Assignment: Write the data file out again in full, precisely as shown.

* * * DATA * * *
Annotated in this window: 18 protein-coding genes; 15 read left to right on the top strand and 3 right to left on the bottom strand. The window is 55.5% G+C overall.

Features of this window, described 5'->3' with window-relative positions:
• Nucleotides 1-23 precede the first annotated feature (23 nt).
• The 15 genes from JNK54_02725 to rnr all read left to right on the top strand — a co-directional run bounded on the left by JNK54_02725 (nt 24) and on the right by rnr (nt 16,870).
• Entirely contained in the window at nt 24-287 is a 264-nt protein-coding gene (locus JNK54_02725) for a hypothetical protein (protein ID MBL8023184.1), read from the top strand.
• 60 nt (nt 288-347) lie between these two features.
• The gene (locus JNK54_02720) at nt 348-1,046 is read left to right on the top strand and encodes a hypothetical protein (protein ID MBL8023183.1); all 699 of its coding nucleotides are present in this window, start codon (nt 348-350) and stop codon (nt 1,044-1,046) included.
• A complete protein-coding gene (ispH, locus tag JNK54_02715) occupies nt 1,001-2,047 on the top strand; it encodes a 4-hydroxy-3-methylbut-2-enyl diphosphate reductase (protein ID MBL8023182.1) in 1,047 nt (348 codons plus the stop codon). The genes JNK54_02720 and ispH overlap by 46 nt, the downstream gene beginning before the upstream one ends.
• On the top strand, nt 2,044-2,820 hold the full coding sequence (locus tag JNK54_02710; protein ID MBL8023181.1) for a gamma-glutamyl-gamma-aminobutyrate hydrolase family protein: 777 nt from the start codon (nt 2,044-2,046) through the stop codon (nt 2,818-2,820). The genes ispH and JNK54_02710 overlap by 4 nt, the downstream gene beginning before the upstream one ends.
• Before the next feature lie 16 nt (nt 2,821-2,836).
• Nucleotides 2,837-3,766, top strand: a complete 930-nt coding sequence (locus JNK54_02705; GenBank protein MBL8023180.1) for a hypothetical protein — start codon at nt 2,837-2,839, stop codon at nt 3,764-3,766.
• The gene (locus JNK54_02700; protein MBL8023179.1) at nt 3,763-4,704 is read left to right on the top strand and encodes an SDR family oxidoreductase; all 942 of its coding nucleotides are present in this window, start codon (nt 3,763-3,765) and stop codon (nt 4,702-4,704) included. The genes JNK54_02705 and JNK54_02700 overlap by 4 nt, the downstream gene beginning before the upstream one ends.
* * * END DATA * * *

Annotated in this window: 18 protein-coding genes; 15 read left to right on the top strand and 3 right to left on the bottom strand. The window is 55.5% G+C overall.

Features of this window, described 5'->3' with window-relative positions:
• Nucleotides 1-23 precede the first annotated feature (23 nt).
• The 15 genes from JNK54_02725 to rnr all read left to right on the top strand — a co-directional run bounded on the left by JNK54_02725 (nt 24) and on the right by rnr (nt 16,870).
• Entirely contained in the window at nt 24-287 is a 264-nt protein-coding gene (locus JNK54_02725) for a hypothetical protein (protein ID MBL8023184.1), read from the top strand.
• 60 nt (nt 288-347) lie between these two features.
• The gene (locus JNK54_02720) at nt 348-1,046 is read left to right on the top strand and encodes a hypothetical protein (protein ID MBL8023183.1); all 699 of its coding nucleotides are present in this window, start codon (nt 348-350) and stop codon (nt 1,044-1,046) included.
• A complete protein-coding gene (ispH, locus tag JNK54_02715) occupies nt 1,001-2,047 on the top strand; it encodes a 4-hydroxy-3-methylbut-2-enyl diphosphate reductase (protein ID MBL8023182.1) in 1,047 nt (348 codons plus the stop codon). The genes JNK54_02720 and ispH overlap by 46 nt, the downstream gene beginning before the upstream one ends.
• On the top strand, nt 2,044-2,820 hold the full coding sequence (locus tag JNK54_02710; protein ID MBL8023181.1) for a gamma-glutamyl-gamma-aminobutyrate hydrolase family protein: 777 nt from the start codon (nt 2,044-2,046) through the stop codon (nt 2,818-2,820). The genes ispH and JNK54_02710 overlap by 4 nt, the downstream gene beginning before the upstream one ends.
• Before the next feature lie 16 nt (nt 2,821-2,836).
• Nucleotides 2,837-3,766, top strand: a complete 930-nt coding sequence (locus JNK54_02705; GenBank protein MBL8023180.1) for a hypothetical protein — start codon at nt 2,837-2,839, stop codon at nt 3,764-3,766.
• The gene (locus JNK54_02700; protein MBL8023179.1) at nt 3,763-4,704 is read left to right on the top strand and encodes an SDR family oxidoreductase; all 942 of its coding nucleotides are present in this window, start codon (nt 3,763-3,765) and stop codon (nt 4,702-4,704) included. The genes JNK54_02705 and JNK54_02700 overlap by 4 nt, the downstream gene beginning before the upstream one ends.